Note that the first token specified (token 2) is stored in the variable specified (%%A), and the following token specified (token 3) in the following variable (in this case: %%B).

Our batch file thus far:

@ECHO OFF
FOR /F "tokens=2,3 delims= " %%A IN ('PING -a %1') DO IF "%%B"=="[%1]" SET PC=%%A
SET PC

The last line, SET PC, displays the actual value of the variable PC. I added it for debugging purposes.
(Actually, SET PC will display all variables whose names begin with "PC".)

Say we named our batch file FINDUSER.BAT then the command:

FINDUSER 127.0.0.1

should display your computer name:

PC=mycomputer

 

Now that we have the computer name, we can continue with the NBTSTAT command.

Let us mark (yellow highlightsunderline, overline and strike-through) the requested substring in NBTSTAT's output:

Local Area Connection:
Node IpAddress: [your own IP address] Scope Id: []

           NetBIOS Remote Machine Name Table

       Name               Type         Status
    ---------------------------------------------
    REMOTE_PC      <00>  UNIQUE      Registered
    MYDOMAIN       <00>  GROUP       Registered
    REMOTE_PC      <20>  UNIQUE      Registered
    MYDOMAIN       <1E>  GROUP       Registered
    REMOTE_PC      <03>  UNIQUE      Registered
    REMOTE_USER    <03>  UNIQUE      Registered
    MAC Address = 01-02-03-44-5A-F1

The choice for delims will be obvious: a space.

Notes: (1) Multiple spaces are still treated as a single delimiter.
  (2) A row of characters in the delims definition is interpreted as "the first character OR the second character OR the third character" etcetera, so you can only use multiple single characters as delimiters in the delims definition, not entire "words".

The token number may be less obvious, since there are several spaces before the first word.
Since leading delimiters (before the first word) are ignored, however, it is still the first word in the line, so we need token 1.

Aside: We can use this feature to strip any number of leading spaces from a string:

FOR /F "tokens=*" %%A IN ("    some string") DO ECHO.%%A

will return some string (without the leading spaces).
And this isn't limited to spaces:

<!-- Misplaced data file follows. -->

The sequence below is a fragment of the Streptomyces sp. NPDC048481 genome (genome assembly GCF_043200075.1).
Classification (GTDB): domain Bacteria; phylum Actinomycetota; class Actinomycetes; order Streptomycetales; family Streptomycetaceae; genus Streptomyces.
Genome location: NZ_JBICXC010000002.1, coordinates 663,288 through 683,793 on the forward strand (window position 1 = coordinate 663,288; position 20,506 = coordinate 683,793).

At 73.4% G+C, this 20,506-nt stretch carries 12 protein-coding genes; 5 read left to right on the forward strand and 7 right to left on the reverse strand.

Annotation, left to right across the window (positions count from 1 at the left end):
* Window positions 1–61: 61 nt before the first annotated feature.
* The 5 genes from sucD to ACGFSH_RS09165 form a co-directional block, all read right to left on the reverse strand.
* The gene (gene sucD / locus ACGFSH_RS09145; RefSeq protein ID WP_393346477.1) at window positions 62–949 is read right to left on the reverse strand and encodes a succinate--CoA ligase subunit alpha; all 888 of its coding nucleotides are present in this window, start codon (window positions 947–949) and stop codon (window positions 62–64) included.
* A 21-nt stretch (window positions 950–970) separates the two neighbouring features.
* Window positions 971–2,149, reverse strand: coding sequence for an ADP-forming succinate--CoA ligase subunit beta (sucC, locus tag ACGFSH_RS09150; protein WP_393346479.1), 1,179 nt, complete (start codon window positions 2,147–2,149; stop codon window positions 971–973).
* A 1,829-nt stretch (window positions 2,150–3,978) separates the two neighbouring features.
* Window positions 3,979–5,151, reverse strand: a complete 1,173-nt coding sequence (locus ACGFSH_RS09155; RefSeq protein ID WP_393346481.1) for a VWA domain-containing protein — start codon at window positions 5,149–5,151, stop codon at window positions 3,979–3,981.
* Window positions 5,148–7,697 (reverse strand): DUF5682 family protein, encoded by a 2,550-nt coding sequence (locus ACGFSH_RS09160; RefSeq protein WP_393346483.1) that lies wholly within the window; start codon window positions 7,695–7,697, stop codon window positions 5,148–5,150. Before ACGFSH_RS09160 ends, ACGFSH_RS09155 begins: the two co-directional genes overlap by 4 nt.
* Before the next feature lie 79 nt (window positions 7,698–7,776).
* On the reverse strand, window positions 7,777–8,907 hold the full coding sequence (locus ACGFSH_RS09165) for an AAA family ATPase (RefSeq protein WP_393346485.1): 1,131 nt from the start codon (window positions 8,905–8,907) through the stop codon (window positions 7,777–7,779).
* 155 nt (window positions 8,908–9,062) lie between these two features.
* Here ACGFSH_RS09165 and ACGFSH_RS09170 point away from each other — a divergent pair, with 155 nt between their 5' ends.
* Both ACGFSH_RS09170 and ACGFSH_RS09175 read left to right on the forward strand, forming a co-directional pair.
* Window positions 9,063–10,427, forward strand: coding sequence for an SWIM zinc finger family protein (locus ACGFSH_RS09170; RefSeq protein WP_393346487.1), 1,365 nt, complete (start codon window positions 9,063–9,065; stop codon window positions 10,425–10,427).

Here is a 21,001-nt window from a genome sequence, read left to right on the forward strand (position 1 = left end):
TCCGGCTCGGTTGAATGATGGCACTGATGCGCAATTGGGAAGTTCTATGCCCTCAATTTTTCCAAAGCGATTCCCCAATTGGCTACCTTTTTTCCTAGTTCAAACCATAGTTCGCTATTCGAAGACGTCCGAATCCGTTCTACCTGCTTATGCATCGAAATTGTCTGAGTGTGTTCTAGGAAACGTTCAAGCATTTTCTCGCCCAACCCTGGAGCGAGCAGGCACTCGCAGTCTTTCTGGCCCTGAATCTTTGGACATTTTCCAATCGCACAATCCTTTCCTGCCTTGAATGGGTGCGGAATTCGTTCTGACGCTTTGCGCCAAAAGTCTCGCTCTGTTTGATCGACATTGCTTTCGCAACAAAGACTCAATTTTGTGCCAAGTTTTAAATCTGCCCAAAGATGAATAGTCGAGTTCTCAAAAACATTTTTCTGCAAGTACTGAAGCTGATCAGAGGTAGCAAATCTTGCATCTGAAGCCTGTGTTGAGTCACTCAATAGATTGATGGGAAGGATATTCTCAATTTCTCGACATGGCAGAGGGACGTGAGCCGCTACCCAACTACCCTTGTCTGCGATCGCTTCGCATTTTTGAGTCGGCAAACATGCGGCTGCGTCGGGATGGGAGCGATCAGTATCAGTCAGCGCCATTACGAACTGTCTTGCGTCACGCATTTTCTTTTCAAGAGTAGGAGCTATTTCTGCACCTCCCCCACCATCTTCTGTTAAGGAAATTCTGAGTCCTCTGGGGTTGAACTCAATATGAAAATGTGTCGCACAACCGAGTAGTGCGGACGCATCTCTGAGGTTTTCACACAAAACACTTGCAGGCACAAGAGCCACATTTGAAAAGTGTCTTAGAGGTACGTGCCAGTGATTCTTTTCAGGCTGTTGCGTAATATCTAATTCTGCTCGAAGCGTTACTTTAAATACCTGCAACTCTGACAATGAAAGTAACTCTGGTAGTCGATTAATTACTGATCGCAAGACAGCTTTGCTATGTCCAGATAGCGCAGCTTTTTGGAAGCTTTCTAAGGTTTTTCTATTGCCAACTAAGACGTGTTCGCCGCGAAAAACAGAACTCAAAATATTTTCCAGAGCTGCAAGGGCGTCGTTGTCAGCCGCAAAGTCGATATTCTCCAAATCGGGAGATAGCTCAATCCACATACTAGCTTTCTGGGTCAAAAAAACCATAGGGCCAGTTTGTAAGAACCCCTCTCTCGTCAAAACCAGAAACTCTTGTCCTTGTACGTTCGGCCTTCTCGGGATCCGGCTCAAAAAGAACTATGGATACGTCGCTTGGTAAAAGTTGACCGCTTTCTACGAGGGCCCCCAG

FOR /F "tokens=* delims=0" %%A IN ("00000012") DO ECHO.%%A

will return 12

In this particular case, we will filter out the correct line not by checking the value of the second word (<03>) but by using the FIND command:

NBTSTAT -a %PC% | FIND "<03>" | FIND /I /V "%PC%"

will display only the line containing the user ID:

    REMOTE_USER    <03>  UNIQUE      Registered

(Remember? %PC% is the value for the remote computer name that we just got using the PING command).

To prevent error messages we need to escape the pipe symbols when we use them within brackets in a FOR /F command.
I will skip the details right now, just remember to place a caret before pipe and redirection characters when used within parentheses of FOR /F commands.

Our batch file now:

@ECHO OFF
ECHO IP=%1
FOR /F "tokens=2,3 delims= " %%A IN ('PING -a %1') DO IF "%%B"=="[%1]" SET PC=%%A
SET PC
FOR /F "tokens=1 delims= " %%A IN ('NBTSTAT -a %PC% ˆ| FIND "<03>" ˆ| FIND /I /V "%PC%"') DO SET USER=%%A
SET USER

Note the use of carets (ˆ, highlighted) as escape characters for the pipe symbols within the brackets of the second FOR loop!
Also note that no escape characters are necessary when the redirection characters are quoted, as in FIND "<03>".

This batch file could do with some error checking, but as long as we pass it a valid IP address on the command line it should correctly return the IP address, the computer name, and the logged on user.

One could also use another FOR /F line, combined with the NET USER command, to retrieve the user's full name too, but I will leave that to you.

You got the idea.

 

 


page last uploaded: 4 March 2011, 12:51